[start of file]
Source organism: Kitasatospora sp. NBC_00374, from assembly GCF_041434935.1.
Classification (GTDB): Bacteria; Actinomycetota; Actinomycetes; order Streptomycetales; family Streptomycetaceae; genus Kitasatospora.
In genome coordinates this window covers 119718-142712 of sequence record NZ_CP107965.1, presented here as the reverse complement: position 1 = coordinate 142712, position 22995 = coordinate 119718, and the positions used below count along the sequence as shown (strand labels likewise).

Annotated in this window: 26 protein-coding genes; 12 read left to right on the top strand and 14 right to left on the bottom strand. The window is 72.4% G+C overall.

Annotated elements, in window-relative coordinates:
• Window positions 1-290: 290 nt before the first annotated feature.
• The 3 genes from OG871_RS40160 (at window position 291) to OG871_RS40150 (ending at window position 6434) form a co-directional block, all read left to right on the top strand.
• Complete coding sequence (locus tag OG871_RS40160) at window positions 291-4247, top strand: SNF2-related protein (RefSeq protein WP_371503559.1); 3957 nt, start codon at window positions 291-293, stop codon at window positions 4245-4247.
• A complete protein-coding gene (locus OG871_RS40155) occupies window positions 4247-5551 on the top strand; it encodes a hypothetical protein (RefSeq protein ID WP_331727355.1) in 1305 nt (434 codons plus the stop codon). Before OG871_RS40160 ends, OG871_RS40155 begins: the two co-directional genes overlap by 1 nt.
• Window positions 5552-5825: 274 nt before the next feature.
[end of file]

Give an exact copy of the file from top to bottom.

Source organism: Kitasatospora sp. NBC_00374, from assembly GCF_041434935.1.
Classification (GTDB): Bacteria; Actinomycetota; Actinomycetes; order Streptomycetales; family Streptomycetaceae; genus Kitasatospora.
In genome coordinates this window covers 119718-142712 of sequence record NZ_CP107965.1, presented here as the reverse complement: position 1 = coordinate 142712, position 22995 = coordinate 119718, and the positions used below count along the sequence as shown (strand labels likewise).

Annotated in this window: 26 protein-coding genes; 12 read left to right on the top strand and 14 right to left on the bottom strand. The window is 72.4% G+C overall.

Annotated elements, in window-relative coordinates:
• Window positions 1-290: 290 nt before the first annotated feature.
• The 3 genes from OG871_RS40160 (at window position 291) to OG871_RS40150 (ending at window position 6434) form a co-directional block, all read left to right on the top strand.
• Complete coding sequence (locus tag OG871_RS40160) at window positions 291-4247, top strand: SNF2-related protein (RefSeq protein WP_371503559.1); 3957 nt, start codon at window positions 291-293, stop codon at window positions 4245-4247.
• A complete protein-coding gene (locus OG871_RS40155) occupies window positions 4247-5551 on the top strand; it encodes a hypothetical protein (RefSeq protein ID WP_331727355.1) in 1305 nt (434 codons plus the stop codon). Before OG871_RS40160 ends, OG871_RS40155 begins: the two co-directional genes overlap by 1 nt.
• Window positions 5552-5825: 274 nt before the next feature.